In the solar system of amplifier badassery, the name Mesa/Boogie needs no introduction. From the mellifluous guitar sounds of Carlos Santana to the hard-charging intensity of Metallica, Mesa continues to leave its mark on the world, having achieved iconic status.
The company’s Badlander amplifiers, inspired by its famous Dual Rectifier, are known for their aggressive midrange, rich harmonics, and tight low-end. The latest addition is the Badlander 25 1×12. Designed to appeal to fans of British flavor and American-voiced gain, it’s small, produces a loud 25-watts, and uses a silicon-based rectifier. Best of all, it’s a straightforward combo appealing to rockers with visions of sonic domination.
Its two-channel layout includes Clean, Crunch, and Crush modes using toggle switches or a footswitch. Tone sculpting knobs include Master Volume, Presence, Bass, Midrange, Treble, and Gain. Five 12AX7s and two EL84 power tubes complement an effects loop and a toggle switch that alternates between Mesa’s Dyna-Watt 25-watt Class A/B Pentode for “Maximum power, punch, and clarity” and a 10-watt Class A/B Triode for what Mesa calls “A more liquid feel at lower volumes.” A CabClone IR interface allows recording with or without the cab, using any of eight rectifier closed-back and open-back cab IRs from the CabClone catalog. Other touches include an XLR output, cab selector for each channel, Level control, and outputs for USB and headphones. For creating physical sound live into a room, there’s a 12″ Celestion Creamback 65. The complete package weighs in at 40 pounds.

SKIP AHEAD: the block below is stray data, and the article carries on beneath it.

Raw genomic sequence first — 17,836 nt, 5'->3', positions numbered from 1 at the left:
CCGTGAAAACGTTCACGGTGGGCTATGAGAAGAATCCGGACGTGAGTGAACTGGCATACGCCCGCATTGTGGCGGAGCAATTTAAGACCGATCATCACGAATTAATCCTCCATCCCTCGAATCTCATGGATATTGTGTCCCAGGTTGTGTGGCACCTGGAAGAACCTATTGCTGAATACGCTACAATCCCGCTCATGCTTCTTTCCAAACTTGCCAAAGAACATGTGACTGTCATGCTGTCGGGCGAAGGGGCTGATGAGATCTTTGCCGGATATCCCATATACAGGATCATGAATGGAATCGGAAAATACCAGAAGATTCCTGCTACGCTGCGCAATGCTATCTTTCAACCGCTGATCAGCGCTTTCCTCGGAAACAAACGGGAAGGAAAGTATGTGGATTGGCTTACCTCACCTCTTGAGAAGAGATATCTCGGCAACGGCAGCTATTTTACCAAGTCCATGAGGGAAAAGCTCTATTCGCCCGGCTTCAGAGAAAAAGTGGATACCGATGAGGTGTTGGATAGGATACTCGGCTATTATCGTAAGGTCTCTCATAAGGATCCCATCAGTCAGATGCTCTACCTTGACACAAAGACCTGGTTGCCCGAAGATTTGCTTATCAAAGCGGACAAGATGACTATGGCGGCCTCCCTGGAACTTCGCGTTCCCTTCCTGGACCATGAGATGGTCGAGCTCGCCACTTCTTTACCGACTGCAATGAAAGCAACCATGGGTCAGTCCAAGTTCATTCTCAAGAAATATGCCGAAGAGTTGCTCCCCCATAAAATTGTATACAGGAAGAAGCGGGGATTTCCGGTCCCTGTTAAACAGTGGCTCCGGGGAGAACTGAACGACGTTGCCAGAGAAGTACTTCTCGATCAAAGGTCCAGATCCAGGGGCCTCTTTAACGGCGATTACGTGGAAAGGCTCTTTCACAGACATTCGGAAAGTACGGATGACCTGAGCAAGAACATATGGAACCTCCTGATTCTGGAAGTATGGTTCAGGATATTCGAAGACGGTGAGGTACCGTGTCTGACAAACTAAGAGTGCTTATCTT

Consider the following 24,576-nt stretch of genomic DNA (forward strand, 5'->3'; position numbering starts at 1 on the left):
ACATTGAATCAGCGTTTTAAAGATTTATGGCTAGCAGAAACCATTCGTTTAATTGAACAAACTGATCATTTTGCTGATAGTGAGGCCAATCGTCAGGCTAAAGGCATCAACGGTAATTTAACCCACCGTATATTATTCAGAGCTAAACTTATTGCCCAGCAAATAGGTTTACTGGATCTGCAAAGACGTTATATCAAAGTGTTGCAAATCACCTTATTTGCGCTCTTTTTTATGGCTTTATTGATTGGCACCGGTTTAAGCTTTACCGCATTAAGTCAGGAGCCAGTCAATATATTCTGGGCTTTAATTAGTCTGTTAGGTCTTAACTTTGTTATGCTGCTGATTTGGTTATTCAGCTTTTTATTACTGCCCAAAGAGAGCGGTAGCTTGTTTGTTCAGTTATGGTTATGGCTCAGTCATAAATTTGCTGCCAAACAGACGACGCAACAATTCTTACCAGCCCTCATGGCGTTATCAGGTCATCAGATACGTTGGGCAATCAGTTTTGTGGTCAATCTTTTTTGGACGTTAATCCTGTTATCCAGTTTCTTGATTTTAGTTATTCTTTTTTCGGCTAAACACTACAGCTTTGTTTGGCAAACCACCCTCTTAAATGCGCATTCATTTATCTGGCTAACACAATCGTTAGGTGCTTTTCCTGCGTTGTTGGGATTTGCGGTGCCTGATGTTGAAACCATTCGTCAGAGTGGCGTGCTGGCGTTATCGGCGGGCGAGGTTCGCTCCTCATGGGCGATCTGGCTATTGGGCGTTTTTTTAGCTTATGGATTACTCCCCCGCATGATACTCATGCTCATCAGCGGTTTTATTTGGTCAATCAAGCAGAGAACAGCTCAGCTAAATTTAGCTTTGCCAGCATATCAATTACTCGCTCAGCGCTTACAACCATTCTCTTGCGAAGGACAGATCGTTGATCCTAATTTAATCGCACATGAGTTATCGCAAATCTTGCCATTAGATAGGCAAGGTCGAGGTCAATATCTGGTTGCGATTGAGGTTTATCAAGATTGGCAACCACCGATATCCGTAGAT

Using a Les Paul, Strat, and a tricked-out Tele, the Badlander 25 proved to be a rock-and-roll machine. While the timbral menu can go from a facsimile of chicken pickin’ country cleans to saturated head-butting metal, the sounds it makes in-between are the most useful for the genre-switching recording guitarist. The footswitch is super-effective, especially because each channel has EQ and Master Volume.
Gritty Rolling Stones rhythms morph into shred with scandalous sustain. Unfortunately, the Badlander 25 lacks reverb, but its handy effects loop accomodates. It’s a tiny, loud, power-switching behemoth stuffed with modern features and muscle. A demon of a practice amp, it’d also make an exciting addition for the small stage or recording guitarist.
This article originally appeared in VG’s April 2023 issue. All copyrights are by the author and Vintage Guitar magazine. Unauthorized replication or use is strictly prohibited.